A Little Lesson In Microeconomics as it Relates to Employment

Zero Hedge published a guest post that had some wisdom in it.  Unemployment is on the rise again.  Already, some mouthpieces are out there saying that unemployment rates over 7% are the new normal.  Bunk.  Frictional unemployment is around 5% in the classical macroeconomic model.  Keynesians used to believe that until they realized all the crap they have tried hasn’t worked.  When the standards can’t be met, just change the standard.

Anyway, here is what really stood out.  If you have been following Microeconomics Monday on this blog, you might recognize a few concepts.

Those who have spent their careers in government or academia have little idea what it takes to hire more people. Number one is a business with strong demand for one’s products or services. In a developed world with too much of everything except energy, that is no small challenge: the world is awash in over-capacity in every field except niche industries such as deepwater oil rigs.
Second, you need a process that generates so much value (specifically surplus value) that you will generate immediate profits by hiring more people.
If the value added by additional labor is low, then you have no reason to hire more employees, even if Ben Bernanke personally knocked on your door begging you to borrow a couple million dollars at low rates of interest.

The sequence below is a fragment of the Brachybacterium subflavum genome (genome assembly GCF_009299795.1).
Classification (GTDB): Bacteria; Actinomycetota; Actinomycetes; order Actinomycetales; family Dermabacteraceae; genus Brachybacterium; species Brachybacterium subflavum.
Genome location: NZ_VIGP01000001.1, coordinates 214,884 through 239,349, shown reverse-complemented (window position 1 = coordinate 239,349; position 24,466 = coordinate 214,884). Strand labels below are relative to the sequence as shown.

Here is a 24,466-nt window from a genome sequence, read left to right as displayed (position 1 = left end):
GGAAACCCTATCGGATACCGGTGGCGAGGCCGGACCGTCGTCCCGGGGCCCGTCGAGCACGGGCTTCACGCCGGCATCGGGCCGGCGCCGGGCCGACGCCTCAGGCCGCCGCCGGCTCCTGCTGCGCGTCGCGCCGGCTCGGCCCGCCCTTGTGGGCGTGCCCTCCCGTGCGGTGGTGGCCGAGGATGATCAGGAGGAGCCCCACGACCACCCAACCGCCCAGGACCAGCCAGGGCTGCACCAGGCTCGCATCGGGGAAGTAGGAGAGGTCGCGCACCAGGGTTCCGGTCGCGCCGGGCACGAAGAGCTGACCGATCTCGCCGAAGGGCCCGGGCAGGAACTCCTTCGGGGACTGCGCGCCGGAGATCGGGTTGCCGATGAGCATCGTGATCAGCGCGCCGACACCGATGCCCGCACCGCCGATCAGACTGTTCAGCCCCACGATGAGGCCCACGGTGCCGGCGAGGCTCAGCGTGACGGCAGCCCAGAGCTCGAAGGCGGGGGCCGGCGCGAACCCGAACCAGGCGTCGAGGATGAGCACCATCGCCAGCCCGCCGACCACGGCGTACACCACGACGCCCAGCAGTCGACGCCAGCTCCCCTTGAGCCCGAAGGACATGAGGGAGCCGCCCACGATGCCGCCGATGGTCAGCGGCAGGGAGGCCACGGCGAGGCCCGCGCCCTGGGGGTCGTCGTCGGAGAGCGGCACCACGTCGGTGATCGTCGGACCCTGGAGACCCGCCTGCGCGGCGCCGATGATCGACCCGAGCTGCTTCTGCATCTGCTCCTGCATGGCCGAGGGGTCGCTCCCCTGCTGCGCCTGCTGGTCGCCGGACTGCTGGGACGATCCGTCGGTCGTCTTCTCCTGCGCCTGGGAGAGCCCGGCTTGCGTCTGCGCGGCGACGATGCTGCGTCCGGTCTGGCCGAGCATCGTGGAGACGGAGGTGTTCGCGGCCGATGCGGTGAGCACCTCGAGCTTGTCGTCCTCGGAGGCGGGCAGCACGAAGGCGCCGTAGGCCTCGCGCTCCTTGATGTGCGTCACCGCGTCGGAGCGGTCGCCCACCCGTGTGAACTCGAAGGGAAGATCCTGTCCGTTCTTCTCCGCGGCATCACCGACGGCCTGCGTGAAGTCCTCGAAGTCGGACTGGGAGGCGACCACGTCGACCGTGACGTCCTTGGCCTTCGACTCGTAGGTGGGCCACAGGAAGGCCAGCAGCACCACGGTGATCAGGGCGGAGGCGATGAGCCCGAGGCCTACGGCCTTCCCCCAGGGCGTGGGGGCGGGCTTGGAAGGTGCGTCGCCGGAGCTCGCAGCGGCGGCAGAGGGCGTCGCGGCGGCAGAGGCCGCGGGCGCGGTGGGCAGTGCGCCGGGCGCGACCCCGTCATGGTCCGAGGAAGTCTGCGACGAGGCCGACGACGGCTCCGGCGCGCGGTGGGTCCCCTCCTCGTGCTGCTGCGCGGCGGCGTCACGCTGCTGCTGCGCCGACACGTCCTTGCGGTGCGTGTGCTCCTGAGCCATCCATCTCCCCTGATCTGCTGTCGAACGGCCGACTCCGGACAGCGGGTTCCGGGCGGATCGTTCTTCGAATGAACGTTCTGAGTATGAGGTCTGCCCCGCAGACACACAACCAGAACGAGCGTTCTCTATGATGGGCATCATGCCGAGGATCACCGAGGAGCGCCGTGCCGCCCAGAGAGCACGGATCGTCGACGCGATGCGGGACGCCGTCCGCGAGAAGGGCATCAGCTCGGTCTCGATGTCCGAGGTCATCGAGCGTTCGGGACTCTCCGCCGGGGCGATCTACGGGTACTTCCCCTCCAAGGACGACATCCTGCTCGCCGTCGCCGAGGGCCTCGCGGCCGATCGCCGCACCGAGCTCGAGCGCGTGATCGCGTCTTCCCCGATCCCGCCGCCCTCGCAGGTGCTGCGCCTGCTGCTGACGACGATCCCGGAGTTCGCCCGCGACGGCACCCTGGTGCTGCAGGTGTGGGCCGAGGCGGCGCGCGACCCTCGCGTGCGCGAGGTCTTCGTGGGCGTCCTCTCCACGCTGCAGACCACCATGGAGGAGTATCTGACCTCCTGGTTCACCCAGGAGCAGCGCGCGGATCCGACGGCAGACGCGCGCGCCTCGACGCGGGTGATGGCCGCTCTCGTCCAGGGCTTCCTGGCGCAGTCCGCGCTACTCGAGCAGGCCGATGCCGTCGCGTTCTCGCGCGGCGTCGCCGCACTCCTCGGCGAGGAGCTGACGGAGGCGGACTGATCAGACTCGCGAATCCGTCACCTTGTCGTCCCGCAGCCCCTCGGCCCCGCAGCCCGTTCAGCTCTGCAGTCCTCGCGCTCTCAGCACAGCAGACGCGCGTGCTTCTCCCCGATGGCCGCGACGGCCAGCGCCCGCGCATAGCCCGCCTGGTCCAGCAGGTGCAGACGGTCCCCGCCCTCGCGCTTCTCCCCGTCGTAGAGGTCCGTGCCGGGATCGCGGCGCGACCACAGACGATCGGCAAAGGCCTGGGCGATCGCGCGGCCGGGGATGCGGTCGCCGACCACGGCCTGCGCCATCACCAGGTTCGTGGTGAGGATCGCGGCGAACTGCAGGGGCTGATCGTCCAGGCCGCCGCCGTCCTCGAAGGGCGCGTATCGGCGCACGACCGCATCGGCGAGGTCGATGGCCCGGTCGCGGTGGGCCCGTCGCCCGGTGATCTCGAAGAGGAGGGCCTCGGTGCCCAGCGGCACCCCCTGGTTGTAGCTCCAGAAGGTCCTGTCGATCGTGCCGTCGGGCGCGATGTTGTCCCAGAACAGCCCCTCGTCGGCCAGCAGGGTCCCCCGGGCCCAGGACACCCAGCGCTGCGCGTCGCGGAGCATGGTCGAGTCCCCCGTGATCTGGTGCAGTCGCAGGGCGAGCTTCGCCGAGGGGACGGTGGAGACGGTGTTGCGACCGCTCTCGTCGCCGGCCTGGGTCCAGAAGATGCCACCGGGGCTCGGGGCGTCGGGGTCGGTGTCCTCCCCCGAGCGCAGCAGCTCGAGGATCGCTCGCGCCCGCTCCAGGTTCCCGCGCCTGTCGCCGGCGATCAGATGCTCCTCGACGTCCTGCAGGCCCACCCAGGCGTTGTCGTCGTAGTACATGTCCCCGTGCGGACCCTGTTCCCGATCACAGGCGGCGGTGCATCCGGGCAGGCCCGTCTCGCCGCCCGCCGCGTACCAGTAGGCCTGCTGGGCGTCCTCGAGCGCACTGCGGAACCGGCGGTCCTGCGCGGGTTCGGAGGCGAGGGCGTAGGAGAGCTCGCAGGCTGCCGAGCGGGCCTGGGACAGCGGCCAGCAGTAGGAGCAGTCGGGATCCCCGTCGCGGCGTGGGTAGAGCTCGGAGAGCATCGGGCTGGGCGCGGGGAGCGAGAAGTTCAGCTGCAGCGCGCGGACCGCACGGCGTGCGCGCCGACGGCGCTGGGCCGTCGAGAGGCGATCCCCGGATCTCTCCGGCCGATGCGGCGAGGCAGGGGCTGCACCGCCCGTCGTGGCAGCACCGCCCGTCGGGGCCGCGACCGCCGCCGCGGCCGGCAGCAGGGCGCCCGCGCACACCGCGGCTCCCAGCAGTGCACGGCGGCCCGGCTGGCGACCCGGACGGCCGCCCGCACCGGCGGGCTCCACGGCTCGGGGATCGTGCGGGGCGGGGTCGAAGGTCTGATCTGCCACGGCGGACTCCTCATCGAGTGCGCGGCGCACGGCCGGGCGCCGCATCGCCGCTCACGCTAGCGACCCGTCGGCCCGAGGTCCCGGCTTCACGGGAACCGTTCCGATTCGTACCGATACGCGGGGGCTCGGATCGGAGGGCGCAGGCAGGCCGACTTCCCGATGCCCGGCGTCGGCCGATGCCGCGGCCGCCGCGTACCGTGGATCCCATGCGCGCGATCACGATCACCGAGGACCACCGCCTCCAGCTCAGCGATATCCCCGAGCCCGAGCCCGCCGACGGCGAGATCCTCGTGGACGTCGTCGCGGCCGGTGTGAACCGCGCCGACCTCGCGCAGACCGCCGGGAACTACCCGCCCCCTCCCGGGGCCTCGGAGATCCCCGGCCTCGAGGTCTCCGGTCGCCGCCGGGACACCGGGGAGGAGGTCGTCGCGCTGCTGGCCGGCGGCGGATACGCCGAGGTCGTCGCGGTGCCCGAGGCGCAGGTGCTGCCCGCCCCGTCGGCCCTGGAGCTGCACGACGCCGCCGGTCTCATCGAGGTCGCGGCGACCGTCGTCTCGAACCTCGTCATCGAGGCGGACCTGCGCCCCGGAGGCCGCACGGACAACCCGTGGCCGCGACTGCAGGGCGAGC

If an additional unskilled worker will cost $10 an hour and might generate $100 a day in additional gross revenues, that is $20 in gross profit. But the overhead costs of operating a business are rising faster than inflation: junk fees imposed by cities, counties and states, workers compensation and disability premiums, healthcare costs (if you hire full-time workers), energy costs, and so on.
For most businesses, overhead costs 50% to 100% of total employee compensation–wages plus benefits and payroll taxes. So adding another employee to gross 20% more doesn’t make it worthwhile–it actually generates a loss once overhead costs are paid.
The only time it makes sense to hire another worker is if that worker will create 100% or more surplus value from their labor. For example, a worker paid $200 a day in total compensation generates $400 more in gross revenues–enough to not only support the added overhead but net the business a profit.
In a global economy, competition constantly lowers the premium most businesses can charge. That places most businesses in the vice of declining gross margins and higher labor/ overhead costs. The only way to stay solvent is to grow revenues and slash costs so declining gross margins are still enough to pay the bills and leave some return on capital/time/risk invested.

Indeed.

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